The IGP had in his suit marked FHC/ABJ/ CS/ 457/2018, argued that he was permitted under the 1999 Constitution, as amended, and the Police Act, to delegate a Deputy Inspector General of Police to appear before the Senate on his behalf.
He queried the insistence of the Senate that he must personally appear before it with respect to a face-off that existed between the Nigerian Police Force and Senator Dino Melaye who is representing Kogi West.
The Senate had in two separate letters dated April 25 and 26, summoned the IGP to appear and brief it on circumstances that surrounded alleged inhumane treatment that Senator Melaye suffered in the hands of police officers.
However, the IGP, failed to appear on both dates, even though he sent a delegate to represent him, an action that was condemned by the lawmakers who insisted he must appear personally.
In a counter move, the IGP dragged both the Senate and its President, Dr. Bukola Saraki before the high court, and sought for an order to restrain them, their assigns, agents or any committees from insisting that he must appear in person, to the exclusion of any of his subordinate officers.
On why he could not honour the invitation in person, the IGP told the court that he accompanied President Muhammadu Buhari on a trip to Bauchi State and was therefore on official assignment when the first invitation was issued.
“That as a result of the above development, he then directed and delegated the Deputy Inspector General of Police, Operations, an Assistant Inspector General of Police and the Commissioner of Police, Kogi State, who had adequate knowledge of the two subject matters which the Senate required briefing, to appear before the Senate on April 26, 2018 on his behalf”, the IGP told the court in his 11-paragraphed affidavit.
He urged the court to among other things, determine, “Whether the letters dated April 25 and 26, 2018 by the 1st and 2nd defendants (Senate and Senate President) to the plaintiff to appear before it on 26th April, 2018 and 2nd May, 2018 or any other date do not relate to the office of the plaintiff by virtue of section 215 (1) (a) of the constitution of the Federal Republic of Nigeria, 1999”.
Delivering judgment in the matter, Justice John Tsoho struck out the suit on the premise that it amounted to an abuse of court process.
The court held that the IGP failed to show a reasonable cause for his inability to personally respond to the second invitation dated April 26.
Justice Tsoho said it was not in doubt that as at the time the Senate summoned the IGP, the subject matter for his appearance which involved Senator Melaye, was already a case before a competent court of jurisdiction on the issue.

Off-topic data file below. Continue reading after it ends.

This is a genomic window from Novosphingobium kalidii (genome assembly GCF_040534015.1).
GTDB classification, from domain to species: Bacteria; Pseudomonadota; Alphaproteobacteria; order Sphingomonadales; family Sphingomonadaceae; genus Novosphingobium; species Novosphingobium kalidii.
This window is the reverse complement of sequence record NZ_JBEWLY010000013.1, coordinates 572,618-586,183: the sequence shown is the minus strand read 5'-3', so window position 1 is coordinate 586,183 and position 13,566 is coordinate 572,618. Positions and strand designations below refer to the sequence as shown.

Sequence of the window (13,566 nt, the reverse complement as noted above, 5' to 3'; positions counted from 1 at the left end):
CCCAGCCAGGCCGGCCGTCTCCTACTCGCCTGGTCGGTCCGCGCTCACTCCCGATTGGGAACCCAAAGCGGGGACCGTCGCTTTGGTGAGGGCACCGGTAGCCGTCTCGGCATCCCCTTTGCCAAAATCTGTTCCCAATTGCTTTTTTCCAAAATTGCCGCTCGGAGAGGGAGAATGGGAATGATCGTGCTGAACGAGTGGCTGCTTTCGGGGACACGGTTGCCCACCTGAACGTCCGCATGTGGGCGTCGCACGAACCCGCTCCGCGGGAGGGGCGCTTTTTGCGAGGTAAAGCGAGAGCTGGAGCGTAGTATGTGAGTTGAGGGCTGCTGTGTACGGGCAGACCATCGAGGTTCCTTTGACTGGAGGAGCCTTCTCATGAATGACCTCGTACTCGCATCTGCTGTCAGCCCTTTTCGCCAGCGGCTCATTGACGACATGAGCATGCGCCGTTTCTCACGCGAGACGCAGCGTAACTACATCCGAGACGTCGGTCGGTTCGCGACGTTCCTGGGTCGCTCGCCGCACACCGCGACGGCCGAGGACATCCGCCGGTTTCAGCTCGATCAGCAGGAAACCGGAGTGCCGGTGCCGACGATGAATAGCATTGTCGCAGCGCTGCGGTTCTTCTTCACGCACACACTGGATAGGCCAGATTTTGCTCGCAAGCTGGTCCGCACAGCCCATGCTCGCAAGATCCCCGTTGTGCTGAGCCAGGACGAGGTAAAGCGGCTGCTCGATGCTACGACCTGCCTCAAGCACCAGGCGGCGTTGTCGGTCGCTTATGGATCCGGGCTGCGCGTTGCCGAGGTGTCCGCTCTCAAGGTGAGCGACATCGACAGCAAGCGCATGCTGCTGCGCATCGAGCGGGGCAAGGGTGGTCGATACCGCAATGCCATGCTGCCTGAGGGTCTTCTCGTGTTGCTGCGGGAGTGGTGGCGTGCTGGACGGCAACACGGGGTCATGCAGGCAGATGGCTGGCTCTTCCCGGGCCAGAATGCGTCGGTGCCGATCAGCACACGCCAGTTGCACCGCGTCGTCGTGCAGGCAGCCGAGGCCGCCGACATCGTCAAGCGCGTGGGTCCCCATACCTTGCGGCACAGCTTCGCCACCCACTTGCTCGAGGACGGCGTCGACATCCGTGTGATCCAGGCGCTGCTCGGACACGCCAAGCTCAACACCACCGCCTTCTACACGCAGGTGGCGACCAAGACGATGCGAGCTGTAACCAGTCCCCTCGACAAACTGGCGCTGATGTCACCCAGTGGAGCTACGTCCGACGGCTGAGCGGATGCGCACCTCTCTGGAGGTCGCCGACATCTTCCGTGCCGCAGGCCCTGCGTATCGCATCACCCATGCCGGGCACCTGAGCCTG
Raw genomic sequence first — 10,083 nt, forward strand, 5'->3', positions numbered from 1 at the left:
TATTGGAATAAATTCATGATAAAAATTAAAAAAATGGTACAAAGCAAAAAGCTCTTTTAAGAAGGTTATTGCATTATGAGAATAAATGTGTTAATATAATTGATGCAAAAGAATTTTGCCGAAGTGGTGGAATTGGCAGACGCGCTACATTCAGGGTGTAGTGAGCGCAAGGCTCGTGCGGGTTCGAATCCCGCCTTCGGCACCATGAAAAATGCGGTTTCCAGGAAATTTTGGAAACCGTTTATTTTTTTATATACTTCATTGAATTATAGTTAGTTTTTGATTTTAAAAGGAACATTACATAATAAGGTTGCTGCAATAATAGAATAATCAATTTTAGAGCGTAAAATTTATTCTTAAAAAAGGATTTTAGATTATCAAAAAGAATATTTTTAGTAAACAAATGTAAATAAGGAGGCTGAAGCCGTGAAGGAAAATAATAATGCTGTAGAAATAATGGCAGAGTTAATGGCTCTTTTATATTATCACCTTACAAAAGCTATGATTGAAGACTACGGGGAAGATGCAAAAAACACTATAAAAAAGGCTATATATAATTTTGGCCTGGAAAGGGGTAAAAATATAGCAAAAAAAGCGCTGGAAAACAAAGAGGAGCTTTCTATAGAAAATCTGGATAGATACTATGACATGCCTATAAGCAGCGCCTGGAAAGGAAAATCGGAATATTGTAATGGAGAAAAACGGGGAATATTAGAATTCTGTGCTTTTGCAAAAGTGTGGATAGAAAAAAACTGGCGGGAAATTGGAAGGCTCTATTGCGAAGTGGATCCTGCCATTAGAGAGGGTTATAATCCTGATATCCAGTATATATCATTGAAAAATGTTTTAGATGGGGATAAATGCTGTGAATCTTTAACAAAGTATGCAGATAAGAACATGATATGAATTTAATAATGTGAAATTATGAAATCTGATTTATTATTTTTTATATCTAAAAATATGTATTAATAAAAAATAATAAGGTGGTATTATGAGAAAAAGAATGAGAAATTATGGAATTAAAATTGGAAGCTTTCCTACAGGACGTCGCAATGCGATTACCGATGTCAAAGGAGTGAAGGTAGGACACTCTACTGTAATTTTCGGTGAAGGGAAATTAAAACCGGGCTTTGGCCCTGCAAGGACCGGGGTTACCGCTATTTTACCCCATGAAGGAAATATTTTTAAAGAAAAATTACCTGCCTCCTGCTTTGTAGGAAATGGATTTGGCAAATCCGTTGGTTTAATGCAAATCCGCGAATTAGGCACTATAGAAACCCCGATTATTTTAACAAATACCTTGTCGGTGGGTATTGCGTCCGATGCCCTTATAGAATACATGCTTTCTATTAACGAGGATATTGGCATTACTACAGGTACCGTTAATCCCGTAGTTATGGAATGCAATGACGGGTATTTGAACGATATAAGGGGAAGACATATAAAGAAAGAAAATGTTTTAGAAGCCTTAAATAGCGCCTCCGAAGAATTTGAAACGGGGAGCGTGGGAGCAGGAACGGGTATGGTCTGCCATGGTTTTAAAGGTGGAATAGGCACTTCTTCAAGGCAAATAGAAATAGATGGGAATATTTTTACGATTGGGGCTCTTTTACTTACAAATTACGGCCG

He held that the IGP ought to have appeared before the lawmakers and explained to them that the matter was subjudice.
The court further observed that the heading of the letter to the IGP, ‘Invitation to brief the Senate on the inhuman treatment of Senator Dino Melaye over a matter that is pending in Court’, indicated that the Senate was already aware that the case was in court.
Besides, Justice Tsoho held that the IGP’s reason that he went to Birnin Gwari with the GOC on April 26, was not tenable.
“I did not see any harm that would have been caused if the IGP honoured the Senate’s invitation.
“I uphold the defendants argument that the plaintiff’s suit is intended to prevent the exercise of Senate’s Legitimate responsibility and therefore amounts to an abuse of court process”.
“I hold that the Plaintiff should have appeared before the Senate to brief it on the action of the Police in a matter before a court.
“The plaintiff ought to have briefed the Senate instead of running to the court to stop the Senate from investigating him.
“The action amounts to an abuse of court process and it is hereby struck out”, the court held.
In a related development, Justice Tsoho, disqualified himself from deciding another suit the IGP filed to quash a resolution the Senate passed on May 9, which declared him as an “enemy of democracy” who is “unfit” to retain his position.
The Police boss had in the suit marked FHC/ABJ/CS/554/2018, prayed the court to bar the Senate from taking further steps to gazette the resolution which followed his refusal to appear before it.
Justice Tsoho held that since the matter was related to the one he struck out, it would serve the end of justice for the case file to be returned to the Chief Judge for re-assignment to another Judge.
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